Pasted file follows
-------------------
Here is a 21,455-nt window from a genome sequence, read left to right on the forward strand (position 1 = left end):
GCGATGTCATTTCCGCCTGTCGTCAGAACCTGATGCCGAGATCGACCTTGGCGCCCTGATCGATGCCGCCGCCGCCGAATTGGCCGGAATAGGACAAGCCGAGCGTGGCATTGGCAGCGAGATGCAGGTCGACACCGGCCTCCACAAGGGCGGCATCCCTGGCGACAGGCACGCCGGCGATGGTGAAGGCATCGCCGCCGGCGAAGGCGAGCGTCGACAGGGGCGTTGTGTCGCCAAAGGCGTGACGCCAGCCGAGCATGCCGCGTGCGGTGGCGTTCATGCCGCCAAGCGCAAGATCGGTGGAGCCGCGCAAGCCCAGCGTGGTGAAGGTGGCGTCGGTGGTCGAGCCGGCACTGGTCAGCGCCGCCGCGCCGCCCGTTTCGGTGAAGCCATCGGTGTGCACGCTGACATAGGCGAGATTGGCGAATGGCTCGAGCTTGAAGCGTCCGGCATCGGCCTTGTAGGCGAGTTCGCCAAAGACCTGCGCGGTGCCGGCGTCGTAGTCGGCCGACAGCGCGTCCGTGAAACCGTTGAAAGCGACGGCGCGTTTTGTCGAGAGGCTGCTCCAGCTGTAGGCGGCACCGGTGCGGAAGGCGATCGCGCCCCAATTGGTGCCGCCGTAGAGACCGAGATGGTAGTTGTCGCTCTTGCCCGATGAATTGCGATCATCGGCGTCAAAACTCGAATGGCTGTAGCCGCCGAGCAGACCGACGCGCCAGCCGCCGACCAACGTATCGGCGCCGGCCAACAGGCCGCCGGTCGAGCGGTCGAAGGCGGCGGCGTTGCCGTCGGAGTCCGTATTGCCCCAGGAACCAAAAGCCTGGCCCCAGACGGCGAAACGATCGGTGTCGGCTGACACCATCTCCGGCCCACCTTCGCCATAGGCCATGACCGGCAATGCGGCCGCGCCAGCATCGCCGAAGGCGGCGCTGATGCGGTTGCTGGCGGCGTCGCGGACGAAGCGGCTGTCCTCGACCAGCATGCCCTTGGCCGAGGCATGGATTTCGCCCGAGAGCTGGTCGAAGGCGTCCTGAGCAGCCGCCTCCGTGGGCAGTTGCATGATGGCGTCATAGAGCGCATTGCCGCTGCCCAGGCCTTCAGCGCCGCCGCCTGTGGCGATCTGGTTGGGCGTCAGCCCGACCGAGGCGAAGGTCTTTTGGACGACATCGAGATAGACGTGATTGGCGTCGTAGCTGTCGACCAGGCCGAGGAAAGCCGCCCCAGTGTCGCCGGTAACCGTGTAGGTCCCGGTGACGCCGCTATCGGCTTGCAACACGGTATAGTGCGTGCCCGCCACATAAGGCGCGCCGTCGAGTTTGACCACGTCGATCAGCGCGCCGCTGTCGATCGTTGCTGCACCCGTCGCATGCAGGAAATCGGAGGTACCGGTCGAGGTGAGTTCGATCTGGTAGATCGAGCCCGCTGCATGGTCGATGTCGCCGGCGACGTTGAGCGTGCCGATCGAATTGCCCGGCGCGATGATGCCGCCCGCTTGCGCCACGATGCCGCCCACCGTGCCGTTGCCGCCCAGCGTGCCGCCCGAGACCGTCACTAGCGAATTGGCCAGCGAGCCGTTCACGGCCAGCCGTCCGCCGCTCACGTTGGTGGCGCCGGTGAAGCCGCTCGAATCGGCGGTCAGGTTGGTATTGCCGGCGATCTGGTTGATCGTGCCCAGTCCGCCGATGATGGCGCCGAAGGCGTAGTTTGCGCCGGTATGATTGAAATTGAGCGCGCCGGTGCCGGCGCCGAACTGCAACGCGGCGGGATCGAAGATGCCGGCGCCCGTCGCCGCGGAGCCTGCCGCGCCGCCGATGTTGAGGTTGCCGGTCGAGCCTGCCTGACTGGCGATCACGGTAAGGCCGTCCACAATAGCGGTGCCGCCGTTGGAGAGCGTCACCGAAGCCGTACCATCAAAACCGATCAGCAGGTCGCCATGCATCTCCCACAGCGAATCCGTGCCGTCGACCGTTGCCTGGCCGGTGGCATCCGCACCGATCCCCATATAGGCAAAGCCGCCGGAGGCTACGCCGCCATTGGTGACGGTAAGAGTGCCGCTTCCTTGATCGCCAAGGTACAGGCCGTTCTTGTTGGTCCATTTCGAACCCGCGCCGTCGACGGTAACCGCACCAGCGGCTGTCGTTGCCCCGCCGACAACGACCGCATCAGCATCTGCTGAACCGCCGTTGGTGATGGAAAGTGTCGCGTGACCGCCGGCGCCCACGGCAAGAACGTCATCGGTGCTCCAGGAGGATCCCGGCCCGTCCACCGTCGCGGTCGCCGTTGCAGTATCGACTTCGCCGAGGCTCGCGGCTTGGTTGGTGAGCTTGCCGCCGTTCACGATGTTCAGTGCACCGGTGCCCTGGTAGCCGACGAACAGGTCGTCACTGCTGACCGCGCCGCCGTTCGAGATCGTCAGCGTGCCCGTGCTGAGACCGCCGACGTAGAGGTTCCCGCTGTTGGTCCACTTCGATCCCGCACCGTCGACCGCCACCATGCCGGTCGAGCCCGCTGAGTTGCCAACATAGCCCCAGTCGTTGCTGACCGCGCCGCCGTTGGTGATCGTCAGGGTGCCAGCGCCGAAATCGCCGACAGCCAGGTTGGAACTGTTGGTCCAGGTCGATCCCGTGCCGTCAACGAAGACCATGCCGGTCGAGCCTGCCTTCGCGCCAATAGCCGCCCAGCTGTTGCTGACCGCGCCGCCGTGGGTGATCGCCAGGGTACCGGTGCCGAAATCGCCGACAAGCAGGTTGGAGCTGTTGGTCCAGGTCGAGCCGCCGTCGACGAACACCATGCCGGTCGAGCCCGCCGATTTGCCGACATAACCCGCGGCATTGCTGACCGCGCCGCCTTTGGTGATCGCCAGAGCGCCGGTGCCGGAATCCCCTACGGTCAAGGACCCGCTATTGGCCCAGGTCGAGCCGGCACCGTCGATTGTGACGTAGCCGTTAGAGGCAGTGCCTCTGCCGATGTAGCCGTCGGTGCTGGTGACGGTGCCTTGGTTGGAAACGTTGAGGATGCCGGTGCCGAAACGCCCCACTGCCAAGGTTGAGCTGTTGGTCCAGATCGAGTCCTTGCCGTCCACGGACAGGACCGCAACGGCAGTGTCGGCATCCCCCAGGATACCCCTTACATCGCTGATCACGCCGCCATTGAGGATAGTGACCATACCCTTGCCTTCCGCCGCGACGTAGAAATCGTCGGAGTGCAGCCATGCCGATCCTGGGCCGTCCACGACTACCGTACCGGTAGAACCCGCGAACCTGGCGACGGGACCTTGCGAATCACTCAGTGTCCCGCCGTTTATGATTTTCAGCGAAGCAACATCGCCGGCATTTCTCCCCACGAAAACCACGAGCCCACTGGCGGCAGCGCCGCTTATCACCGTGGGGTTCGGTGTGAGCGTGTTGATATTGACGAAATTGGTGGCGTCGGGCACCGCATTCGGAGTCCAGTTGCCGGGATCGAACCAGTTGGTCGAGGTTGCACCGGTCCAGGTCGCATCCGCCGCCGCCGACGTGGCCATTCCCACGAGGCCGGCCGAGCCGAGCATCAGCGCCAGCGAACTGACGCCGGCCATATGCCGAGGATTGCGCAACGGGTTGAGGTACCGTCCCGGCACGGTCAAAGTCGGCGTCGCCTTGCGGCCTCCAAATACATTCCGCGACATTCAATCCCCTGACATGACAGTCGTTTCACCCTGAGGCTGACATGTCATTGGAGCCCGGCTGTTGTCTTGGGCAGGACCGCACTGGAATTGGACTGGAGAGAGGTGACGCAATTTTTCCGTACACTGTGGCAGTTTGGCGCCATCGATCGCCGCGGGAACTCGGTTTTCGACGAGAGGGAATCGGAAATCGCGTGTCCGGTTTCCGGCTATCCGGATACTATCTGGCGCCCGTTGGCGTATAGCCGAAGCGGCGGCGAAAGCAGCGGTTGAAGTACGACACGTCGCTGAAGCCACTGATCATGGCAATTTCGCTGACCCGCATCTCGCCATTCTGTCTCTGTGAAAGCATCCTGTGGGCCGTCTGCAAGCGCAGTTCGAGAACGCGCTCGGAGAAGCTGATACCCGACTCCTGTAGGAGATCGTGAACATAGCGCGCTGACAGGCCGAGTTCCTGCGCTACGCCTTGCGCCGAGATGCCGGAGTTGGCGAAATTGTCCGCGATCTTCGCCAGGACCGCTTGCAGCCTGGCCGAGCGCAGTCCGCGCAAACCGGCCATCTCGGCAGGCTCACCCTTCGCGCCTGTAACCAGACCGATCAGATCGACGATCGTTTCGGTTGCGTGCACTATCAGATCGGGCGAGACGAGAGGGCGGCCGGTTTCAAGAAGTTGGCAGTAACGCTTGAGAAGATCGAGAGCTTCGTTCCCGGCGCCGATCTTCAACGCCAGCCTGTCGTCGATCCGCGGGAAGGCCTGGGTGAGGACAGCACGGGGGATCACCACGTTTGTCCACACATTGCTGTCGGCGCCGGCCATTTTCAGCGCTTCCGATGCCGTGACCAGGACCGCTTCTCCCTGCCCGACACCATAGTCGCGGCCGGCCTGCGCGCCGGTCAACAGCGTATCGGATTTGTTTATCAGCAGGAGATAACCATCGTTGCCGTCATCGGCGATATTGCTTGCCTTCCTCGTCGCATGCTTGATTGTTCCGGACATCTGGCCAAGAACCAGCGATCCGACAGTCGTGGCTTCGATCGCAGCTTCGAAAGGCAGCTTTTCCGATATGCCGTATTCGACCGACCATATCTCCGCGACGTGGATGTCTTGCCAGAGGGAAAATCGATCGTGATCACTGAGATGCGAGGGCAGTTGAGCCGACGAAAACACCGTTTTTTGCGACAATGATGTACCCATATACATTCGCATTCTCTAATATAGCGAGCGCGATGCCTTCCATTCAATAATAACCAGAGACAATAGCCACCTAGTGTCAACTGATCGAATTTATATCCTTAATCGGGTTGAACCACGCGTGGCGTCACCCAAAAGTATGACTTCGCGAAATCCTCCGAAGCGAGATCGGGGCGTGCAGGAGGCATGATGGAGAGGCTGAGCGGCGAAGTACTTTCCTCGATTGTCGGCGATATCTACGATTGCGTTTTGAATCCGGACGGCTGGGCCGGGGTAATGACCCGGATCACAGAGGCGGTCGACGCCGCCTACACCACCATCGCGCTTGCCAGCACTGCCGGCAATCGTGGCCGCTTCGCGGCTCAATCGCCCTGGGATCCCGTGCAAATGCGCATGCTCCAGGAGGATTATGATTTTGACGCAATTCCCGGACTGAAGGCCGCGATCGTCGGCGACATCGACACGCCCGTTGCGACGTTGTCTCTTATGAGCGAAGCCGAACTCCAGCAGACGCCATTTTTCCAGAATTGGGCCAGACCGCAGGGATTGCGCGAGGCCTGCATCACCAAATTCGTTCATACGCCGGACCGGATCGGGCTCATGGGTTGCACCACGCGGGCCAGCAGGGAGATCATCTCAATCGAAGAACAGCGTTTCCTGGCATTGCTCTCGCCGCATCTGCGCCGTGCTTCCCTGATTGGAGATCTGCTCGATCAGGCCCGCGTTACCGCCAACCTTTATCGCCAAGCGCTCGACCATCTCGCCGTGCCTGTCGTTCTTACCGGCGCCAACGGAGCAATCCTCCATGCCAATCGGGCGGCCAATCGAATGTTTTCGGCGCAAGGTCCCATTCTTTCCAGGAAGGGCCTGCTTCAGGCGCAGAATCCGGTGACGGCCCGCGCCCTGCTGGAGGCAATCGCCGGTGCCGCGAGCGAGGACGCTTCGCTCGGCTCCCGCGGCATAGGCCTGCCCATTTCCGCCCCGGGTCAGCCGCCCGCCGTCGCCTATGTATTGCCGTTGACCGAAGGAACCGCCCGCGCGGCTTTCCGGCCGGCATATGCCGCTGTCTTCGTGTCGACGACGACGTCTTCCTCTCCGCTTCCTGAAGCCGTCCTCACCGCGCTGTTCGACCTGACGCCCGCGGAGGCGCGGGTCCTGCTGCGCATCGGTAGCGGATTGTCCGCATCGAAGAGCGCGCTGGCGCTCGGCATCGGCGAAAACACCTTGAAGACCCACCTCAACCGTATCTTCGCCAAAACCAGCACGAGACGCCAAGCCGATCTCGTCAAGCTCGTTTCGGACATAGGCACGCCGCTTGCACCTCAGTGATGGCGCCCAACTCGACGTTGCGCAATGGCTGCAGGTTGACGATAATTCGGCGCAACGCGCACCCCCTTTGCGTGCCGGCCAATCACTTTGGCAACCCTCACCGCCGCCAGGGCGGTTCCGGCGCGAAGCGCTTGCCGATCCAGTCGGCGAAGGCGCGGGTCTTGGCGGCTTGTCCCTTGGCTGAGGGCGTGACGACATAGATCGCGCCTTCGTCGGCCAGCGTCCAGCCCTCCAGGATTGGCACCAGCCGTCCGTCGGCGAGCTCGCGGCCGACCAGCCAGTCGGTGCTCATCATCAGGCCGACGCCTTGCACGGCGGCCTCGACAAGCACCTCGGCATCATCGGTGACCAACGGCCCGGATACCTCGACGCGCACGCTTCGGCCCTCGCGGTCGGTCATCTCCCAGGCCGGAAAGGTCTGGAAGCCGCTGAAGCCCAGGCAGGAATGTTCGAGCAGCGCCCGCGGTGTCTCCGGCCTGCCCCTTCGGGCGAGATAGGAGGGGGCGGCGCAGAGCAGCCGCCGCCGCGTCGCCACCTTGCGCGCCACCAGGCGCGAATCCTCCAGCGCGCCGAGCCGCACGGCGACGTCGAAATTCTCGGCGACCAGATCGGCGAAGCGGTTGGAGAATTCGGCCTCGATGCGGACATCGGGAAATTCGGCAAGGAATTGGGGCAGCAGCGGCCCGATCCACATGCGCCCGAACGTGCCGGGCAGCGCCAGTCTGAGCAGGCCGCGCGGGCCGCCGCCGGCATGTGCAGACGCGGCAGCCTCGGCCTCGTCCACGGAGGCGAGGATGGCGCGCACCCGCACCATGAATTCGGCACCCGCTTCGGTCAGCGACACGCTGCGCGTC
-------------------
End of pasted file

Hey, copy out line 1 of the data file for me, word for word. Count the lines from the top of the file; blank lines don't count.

Here is a 21,455-nt window from a genome sequence, read left to right on the forward strand (position 1 = left end):